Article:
Closers are notoriously difficult to predict in both the minor leagues and the NCAA. For one reason or another, neither level adequately prepares relief prospects for the rigors and/or pressure of high-leverage situations at the major league level.
Still, occasionally a club will take a chance on an elite college closer with an early-round pick. The most recent successful college closers were Addison Reed (San Diego State) and before him Huston Street (Texas). Street set the bar. A three-time all-American, he was an elite college closer whose performance set records (most saves), and earned him a series Most Outstanding Player award. There is a credible argument that he was the best college reliever ever, which is why he was selected in the first round in 2004 by the Oakland Athletics. He was their closer in 2005 and retired in 2017 with 324 career saves.
This is very rare. College closers tend to not have the stuff to make it to the big leagues (think Drew Storen). Or they do, but their arms can’t handle the physical demands of pitching three times a week and up to 70 IP in a season. College closers pitch half as many innings, so they break down with more use (think brothers Nick Burdi and Zack Burdi). It is much easier to get a “tweener” NCAA pitcher who doesn’t have the repertoire to start but has one or two plus to plus-plus pitches and convert them into closers (think Edwin Diaz).
So why do clubs do it? Because if you can find a college closer and convert him to an MLB closer, it can be a quick way to revamp your bullpen, since they can be in the majors within a few months of being drafted. Closers do get picked in drafts a lot, but rarely are they picked in the first three rounds. When one does get picked that high, it makes sense to follow their development.
Enter Durbin Feltman of the Double-A Portland Sea Dogs (Boston Red Sox organization). It’s surprising Feltman hasn’t received more attention. Whenever the Red Sox have a decent pitching prospect, the world knows about him (think Darwinzon Hernandez). Feltman is certainly decent. A three-year closer at Texas Christian University (TCU), he was selected in the third round by the Red Sox after posting the following numbers:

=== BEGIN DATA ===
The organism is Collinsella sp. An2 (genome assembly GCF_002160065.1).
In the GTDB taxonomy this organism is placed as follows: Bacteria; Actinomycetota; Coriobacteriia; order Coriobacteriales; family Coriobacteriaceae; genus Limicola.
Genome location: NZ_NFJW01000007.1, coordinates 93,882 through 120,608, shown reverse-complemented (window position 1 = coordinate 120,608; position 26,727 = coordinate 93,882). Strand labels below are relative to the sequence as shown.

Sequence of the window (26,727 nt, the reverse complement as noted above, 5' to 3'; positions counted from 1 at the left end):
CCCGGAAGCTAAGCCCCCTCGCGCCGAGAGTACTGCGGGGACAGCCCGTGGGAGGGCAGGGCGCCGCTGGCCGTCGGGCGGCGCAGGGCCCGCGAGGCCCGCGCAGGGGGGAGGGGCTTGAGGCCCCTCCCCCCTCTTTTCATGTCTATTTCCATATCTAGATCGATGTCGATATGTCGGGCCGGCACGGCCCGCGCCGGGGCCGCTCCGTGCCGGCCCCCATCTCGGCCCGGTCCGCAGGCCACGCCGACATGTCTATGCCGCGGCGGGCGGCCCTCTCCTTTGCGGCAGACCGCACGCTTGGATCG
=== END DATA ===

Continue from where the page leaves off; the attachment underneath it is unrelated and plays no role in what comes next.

Feltman dominated the backend of games in a premier conference (Big-12), so much so that his numbers rival the closers I mentioned earlier (Street/Reed). He has the kind of college career that, if he performs well in the minors, justifies a fast-track to the majors, especially for a franchise expecting to compete this year.
Since being drafted in 2018, Feltman has done nothing but show he is ready to keep being promoted:
He is making the adjustment to Double-A in stride, posting a moderate ERA and K-rate. His walk rate has risen dramatically compared to the rest of his amateur and professional career, but that is nothing to worry about yet given the very small sample size.
His recipe for success is similar to many current relievers, high velocity and a nasty slider. Feltman likely has the best combination of those two pitches in the last two drafts. He’s got an unorthodox delivery with some extra motion in both the windup and arm action which could lead to an inability to repeat mechanics, but he sits at 97 mph with the fastball. Combined with the angle of his release from his over-the-top delivery and the added deception, it’s a plus-plus pitch. His slider, comes in at a high-80s speed and has significant drop to it, offering great tunneling potential with the fastball.
Feltman already has the skillset to get outs in the majors. His velocity, intensity, and delivery make him a perfect candidate to close soon. Hopefully, he spends the rest of 2019 in either Double-A or Triple-A working on his command and how to best use his arsenal to miss bats.
There is a possibility that Sox GM Dave Dombrowski will bring him up at the end of the year, especially if he starts to really dominate the higher levels. The Red Sox bullpen is in trouble and there really isn’t anyone safe from being cut/traded/demoted. I’m not recommending that Feltman is stashed, but I wouldn’t be surprised if he was given a shot at the closer role next spring.
Travis, need advice. Loaded up of pitching in dynasty league. Walker, Whitley, Luzardo, Flaherty, Urias, Paddock etc. Bats are ok. Guy offered me Kris Bryant for Urias and Whit Merryfield. Thoughts? Thanks.
I have to believe that Bryant’s power outage is because of his shoulder injury. If that is the case, he’s a top-20 asset for the next few years. I say do the deal.
This might be helpful:
Drew Storen is a really bad example of a reliever without the stuff to make it to the MLB, ya know with his 99 career MLB saves and 3.45 career ERA